Optimal Expansion and Reconstruction of Heat Supply Systems: Methodology and Practice

Optimal Expansion and Reconstruction of Heat Supply Systems: Methodology and Practice

V. A. Stennikov (Energy Systems Institute, Siberian Branch of the Russian Academy of Sciences, Irkutsk, Russia), T. B. Oshchepkova (Energy Systems Institute, Siberian Branch of the Russian Academy of Sciences, Irkutsk, Russia) and N. V. Stennikov (Energy Systems Institute, Siberian Branch of the Russian Academy of Sciences, Irkutsk, Russia)
Copyright: © 2013 |Pages: 21
DOI: 10.4018/ijeoe.2013100104

Abstract

The paper addresses the issue of optimal expansion and reconstruction of heat supply systems, which includes a set of general and relatively specific problems. Therefore, a comprehensive approach to their solving is required to obtain a technically admissible and economically sound result. Solving the problem suggests search for effective directions in expansion of a system in terms of optimal allocation of new heat sources, their type, output, operating area; construction of new heat networks, their schemes and parameters; optimal detection of “bottlenecks” in the system and ways of their elimination (expansion, dismantling, replacement, strengthening of heat pipeline sections, construction of pumping stations and other components of heat supply networks). The authors present a mathematical statement of the problem, its decomposition into separate subproblems and an integrated technique to solve it. Consideration is given to a real problem solved for a real heat supply system. A set of arising problems is presented. The application of developed methodological and computational tools is shown.
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Introduction

The paper deals with the problem of modeling complex heat supply systems (HSSs) which includes a number of subproblems. The main of them are: the choice of an optimal structure, the determination of optimal parameters and the calculation of flow distribution in HSS.

Optimization problem of the multi-loop HSS development cannot be completely formalized and solved by one universal technique. Decomposition of a general problem into several subproblems makes it possible to separate their solving in time and adjust the process of solving, taking into account individual features of systems.

The following methods are applied to determine an optimal structure of heat supply system:

  • 1.

    Comparison of variants specified by an engineer (Shifrinson, 1940; Zanfirov, 1933);

  • 2.

    Search for an optimal configuration of the system (Courant & Robbins, 1941);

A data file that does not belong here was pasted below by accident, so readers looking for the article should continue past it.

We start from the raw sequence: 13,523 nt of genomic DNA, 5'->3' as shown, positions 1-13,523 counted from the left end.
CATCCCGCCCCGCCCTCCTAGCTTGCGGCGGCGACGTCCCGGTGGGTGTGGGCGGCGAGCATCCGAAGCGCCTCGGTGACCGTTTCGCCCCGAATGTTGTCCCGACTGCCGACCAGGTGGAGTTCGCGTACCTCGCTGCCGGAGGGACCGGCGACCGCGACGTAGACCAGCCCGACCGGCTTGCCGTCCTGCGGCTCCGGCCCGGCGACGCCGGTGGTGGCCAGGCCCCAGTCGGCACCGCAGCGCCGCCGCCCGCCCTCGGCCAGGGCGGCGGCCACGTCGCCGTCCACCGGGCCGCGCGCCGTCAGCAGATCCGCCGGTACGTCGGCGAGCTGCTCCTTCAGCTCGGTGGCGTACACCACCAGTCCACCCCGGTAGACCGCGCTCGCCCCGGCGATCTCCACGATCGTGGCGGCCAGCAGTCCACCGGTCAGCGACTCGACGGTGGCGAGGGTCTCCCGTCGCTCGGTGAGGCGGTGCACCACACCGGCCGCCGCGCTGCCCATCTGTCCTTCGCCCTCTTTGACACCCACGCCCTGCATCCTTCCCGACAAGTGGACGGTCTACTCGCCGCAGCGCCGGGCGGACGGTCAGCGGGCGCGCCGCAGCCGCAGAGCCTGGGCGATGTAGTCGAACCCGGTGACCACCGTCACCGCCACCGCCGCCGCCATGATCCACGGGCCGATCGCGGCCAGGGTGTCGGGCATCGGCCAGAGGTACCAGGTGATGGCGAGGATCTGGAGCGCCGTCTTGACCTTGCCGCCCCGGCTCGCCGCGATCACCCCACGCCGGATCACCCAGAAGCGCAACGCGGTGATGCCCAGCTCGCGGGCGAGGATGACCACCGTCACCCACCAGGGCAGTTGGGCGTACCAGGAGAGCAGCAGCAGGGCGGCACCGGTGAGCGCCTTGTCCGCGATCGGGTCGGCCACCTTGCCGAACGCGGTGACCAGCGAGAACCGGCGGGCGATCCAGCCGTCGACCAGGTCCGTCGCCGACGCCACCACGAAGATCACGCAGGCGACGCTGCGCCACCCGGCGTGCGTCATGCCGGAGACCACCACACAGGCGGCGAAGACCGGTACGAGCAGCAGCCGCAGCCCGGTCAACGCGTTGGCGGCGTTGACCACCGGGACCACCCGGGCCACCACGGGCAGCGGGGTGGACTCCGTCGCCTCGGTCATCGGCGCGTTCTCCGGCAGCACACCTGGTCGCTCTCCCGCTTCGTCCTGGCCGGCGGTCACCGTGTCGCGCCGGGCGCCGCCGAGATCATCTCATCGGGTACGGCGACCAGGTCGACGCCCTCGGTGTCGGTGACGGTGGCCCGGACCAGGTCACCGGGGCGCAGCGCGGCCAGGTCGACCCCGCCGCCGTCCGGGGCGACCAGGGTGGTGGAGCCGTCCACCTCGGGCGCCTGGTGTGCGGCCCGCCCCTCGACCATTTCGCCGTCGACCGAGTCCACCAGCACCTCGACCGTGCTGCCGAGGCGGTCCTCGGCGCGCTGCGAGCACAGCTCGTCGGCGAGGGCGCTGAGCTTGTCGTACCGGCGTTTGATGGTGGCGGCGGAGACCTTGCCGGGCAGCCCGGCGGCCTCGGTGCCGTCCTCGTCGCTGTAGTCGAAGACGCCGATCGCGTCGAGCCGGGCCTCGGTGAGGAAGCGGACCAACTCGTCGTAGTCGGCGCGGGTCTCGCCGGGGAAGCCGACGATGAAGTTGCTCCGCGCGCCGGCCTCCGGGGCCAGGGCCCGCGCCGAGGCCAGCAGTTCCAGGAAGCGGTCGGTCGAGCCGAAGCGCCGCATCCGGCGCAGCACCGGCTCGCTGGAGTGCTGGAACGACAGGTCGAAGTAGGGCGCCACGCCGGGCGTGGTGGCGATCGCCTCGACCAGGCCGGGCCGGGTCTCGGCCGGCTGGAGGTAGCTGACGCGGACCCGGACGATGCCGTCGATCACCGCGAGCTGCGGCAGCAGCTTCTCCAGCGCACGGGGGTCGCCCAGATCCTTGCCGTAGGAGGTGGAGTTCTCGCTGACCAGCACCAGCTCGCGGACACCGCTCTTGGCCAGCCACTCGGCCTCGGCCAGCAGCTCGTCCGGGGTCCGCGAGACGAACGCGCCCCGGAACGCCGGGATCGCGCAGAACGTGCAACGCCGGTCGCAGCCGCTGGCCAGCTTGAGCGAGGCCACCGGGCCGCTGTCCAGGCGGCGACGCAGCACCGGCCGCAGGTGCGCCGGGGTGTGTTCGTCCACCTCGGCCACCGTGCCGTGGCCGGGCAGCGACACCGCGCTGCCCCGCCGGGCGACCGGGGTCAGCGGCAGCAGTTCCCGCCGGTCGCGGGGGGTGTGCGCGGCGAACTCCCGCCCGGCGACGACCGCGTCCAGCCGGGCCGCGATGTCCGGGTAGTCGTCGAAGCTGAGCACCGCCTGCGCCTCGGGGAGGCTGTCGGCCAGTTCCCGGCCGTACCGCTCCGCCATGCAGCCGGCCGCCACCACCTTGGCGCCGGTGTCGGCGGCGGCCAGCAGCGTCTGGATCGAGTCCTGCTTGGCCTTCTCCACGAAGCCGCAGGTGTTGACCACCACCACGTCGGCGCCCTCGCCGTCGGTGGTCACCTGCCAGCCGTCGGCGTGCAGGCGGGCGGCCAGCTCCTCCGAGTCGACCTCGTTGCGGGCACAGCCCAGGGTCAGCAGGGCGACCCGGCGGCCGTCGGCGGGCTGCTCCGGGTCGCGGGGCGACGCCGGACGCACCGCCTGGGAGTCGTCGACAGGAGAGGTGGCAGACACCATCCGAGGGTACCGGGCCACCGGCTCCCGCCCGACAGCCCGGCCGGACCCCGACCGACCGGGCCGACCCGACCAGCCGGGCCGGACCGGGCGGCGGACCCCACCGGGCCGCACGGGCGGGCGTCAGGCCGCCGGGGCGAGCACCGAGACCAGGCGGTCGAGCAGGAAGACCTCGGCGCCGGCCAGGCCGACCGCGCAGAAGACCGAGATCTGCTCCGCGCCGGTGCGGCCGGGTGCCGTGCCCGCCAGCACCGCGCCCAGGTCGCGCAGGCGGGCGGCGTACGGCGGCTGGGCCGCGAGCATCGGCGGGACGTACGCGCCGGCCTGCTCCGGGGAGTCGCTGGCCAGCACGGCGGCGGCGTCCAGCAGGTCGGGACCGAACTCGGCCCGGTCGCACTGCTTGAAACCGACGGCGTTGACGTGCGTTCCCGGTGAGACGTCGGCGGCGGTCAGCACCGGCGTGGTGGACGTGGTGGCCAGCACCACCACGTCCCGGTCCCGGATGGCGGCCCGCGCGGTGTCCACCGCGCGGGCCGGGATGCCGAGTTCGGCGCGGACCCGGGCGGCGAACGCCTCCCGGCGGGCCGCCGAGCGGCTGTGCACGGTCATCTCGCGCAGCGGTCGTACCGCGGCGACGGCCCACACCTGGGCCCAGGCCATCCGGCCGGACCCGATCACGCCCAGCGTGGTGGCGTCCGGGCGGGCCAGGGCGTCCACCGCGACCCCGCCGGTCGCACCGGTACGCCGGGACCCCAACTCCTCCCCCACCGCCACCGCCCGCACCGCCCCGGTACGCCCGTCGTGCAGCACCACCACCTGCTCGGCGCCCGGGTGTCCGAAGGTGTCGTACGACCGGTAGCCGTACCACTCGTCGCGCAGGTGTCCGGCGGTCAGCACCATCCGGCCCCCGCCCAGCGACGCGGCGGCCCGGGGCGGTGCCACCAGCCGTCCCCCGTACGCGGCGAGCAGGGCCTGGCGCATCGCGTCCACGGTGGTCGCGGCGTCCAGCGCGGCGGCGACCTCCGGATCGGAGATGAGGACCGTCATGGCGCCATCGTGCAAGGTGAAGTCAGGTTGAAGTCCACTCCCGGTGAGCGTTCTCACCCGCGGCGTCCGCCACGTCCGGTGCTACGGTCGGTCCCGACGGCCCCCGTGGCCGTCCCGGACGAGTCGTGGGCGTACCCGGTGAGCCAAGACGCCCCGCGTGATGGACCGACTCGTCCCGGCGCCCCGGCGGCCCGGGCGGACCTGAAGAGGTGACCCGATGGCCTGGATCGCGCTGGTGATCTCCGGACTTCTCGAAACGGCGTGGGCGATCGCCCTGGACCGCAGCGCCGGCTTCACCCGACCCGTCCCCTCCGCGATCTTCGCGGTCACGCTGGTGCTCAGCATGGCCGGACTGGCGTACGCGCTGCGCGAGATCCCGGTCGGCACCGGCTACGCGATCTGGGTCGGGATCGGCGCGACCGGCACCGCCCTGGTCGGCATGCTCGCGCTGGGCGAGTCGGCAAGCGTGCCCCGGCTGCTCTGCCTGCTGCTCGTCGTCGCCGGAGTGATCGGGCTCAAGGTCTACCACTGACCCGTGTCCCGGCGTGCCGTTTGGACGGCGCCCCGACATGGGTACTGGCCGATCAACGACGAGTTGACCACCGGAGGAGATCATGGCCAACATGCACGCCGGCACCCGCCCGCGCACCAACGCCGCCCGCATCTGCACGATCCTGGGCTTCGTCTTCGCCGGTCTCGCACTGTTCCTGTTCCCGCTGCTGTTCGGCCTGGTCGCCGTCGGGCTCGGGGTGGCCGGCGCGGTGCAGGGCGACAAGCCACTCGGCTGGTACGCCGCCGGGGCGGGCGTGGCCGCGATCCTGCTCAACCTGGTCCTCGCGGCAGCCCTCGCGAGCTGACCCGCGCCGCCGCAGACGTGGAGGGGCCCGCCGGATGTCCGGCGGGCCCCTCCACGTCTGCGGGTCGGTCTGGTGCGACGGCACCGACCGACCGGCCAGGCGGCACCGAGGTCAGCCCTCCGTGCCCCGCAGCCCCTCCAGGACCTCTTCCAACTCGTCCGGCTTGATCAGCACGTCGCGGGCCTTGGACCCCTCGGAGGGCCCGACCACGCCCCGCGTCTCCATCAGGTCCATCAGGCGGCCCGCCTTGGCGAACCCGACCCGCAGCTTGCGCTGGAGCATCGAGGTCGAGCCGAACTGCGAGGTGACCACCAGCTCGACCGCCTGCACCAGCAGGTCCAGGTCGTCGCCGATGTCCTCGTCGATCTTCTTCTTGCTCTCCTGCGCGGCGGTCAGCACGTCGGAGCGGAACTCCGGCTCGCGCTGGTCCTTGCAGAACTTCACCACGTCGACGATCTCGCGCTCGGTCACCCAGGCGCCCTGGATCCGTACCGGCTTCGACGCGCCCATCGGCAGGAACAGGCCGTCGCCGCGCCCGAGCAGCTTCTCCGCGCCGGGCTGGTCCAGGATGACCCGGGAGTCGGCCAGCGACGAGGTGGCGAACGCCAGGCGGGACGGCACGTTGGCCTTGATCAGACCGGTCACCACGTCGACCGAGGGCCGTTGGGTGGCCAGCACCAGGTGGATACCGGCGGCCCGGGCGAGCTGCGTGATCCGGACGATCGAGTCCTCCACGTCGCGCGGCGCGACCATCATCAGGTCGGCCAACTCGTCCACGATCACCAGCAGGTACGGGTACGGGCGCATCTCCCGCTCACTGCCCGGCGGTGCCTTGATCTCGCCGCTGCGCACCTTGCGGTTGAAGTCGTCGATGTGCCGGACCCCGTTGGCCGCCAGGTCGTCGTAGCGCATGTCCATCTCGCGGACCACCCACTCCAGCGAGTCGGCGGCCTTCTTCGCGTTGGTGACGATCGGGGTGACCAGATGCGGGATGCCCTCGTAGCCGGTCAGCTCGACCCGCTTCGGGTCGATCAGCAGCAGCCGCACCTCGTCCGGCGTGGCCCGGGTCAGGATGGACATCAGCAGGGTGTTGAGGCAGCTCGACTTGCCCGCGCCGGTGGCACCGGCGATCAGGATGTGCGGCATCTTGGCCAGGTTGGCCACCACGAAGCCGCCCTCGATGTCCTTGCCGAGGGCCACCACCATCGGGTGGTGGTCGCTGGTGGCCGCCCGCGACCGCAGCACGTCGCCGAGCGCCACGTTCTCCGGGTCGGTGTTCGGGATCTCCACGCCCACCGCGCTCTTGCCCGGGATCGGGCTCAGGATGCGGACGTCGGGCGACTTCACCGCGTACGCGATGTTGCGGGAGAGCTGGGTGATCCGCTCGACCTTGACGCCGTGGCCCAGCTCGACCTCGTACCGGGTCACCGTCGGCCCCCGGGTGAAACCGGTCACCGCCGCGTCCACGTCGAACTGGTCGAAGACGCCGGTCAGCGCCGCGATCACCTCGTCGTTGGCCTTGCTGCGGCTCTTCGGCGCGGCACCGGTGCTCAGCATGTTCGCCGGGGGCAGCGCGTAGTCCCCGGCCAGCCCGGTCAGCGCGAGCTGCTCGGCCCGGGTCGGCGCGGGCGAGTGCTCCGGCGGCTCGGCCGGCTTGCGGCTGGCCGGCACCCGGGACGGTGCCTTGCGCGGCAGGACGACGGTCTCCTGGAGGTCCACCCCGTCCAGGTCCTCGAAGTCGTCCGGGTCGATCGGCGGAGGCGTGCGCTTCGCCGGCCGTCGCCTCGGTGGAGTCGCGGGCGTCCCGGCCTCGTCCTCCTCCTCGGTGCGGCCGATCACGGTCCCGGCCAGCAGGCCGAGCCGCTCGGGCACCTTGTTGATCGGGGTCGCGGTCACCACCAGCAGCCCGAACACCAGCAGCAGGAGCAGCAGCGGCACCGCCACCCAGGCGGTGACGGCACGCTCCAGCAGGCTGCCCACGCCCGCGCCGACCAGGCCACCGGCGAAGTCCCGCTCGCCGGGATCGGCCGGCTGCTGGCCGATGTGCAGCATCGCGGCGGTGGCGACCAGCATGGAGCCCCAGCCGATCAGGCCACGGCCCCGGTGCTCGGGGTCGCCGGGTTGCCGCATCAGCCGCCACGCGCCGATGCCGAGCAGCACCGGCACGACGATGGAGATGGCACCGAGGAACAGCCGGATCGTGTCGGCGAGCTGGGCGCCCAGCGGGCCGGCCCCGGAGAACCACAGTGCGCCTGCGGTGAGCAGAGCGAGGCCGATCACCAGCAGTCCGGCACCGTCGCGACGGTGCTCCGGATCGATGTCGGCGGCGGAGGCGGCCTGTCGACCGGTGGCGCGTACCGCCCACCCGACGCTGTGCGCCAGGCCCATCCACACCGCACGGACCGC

• 3.

    Solving a transport problem (Ford & Fulkerson, 1966);

  • 4.

    Application of the technique of “redundant” design schemes (Merenkova, Sennova & Stennikov, 1982; Nekrasova & Khasilev, 1970).

This is the approach to be considered further.

The second and third methods do not take account of such features of HSSs as their distribution on the territory, obstacles to their construction, etc. They have limited practical application, whereas the method for comparison of variants and the technique of redundant design schemes are applied more widely to design heat supply systems.

Optimization problem of HSS parameters is described by a set of balance equations (flow rates and heads) and by technical and economic relationships. Optimization criterion is the minimum estimated (discounted) costs.

The parameters of branched HSS (without rings) are optimized by the dynamic programming (DP) method based on Bellman’s principle of optimality (Bellman, 1957).

Parametric optimization of multi-loop HSS is a multiextremal problem of nonlinear programming with discrete variables and complex constraints. A method of multi-loop optimization (MMO) (Sumarokov, 1976) was suggested to solve it. The method combines the techniques for calculation of flow distribution and optimization of branched heat network parameters. Methods similar to the MMO have not been found in publications.

Traditionally heat supply systems are reconstructed by determining pipeline diameters by the linear programming methods (Dantzig, 1963) or by the dynamic programming method for branched systems (Appleyard, 1978; Garbai & Molnar, 1974). However, for Russian large and multi-loop HSSs with a heat capacity above 4500 MW this leads to non-optimal solutions.

The flow distribution model includes a set of balance equations (analogues of Kirchhoff laws) (Cross, 1936; Kirchhoff, 1847; Maxwell, 1873) and closing relationships (Equations 11-14) that describe the relationship between pressure losses and flow rate in a heat network section.

The paper presents a new technique for solving the problem and results of its practical application in expansion and reconstruction of HSS in one of Russia’s cities.

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